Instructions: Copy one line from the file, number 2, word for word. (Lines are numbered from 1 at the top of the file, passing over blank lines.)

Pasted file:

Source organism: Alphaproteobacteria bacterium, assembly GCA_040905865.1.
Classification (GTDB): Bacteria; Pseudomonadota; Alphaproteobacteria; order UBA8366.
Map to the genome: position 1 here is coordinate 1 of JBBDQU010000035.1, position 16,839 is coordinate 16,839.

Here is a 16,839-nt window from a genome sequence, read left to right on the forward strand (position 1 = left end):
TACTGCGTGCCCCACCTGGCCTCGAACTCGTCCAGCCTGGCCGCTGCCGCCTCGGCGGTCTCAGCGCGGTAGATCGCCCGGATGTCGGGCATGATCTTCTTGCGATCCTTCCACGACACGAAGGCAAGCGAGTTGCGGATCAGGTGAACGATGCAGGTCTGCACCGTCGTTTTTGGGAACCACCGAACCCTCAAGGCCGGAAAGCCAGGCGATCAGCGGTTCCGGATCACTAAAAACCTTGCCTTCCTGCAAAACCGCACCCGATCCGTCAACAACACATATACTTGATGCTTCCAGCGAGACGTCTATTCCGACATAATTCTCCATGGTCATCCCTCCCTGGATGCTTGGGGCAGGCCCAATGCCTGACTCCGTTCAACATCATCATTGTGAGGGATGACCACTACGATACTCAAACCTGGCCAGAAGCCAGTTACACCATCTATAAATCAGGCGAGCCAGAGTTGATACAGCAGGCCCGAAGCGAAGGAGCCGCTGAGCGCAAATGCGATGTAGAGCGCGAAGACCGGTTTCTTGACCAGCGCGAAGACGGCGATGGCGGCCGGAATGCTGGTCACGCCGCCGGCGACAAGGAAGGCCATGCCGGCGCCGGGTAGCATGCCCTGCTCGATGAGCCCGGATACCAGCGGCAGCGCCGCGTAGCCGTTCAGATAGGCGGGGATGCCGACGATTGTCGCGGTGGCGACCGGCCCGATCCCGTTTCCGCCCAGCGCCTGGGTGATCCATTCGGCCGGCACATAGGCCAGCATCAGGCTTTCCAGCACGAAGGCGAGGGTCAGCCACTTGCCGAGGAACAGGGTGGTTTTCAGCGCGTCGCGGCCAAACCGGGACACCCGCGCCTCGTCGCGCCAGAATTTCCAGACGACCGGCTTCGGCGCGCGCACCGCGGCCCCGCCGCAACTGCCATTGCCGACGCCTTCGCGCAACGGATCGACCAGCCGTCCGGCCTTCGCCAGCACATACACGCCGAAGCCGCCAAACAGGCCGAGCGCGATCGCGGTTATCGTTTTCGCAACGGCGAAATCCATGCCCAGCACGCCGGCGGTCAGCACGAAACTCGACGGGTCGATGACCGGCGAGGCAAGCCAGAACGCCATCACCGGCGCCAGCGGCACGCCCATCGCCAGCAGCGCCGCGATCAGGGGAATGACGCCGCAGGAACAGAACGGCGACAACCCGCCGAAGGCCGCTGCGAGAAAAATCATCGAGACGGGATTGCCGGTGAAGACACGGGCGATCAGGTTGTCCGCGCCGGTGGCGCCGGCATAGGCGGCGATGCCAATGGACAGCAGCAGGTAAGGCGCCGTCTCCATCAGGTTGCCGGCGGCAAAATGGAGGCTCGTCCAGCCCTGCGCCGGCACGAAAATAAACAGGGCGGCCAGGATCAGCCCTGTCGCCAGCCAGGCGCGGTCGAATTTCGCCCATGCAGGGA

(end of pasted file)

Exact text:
Classification (GTDB): Bacteria; Pseudomonadota; Alphaproteobacteria; order UBA8366.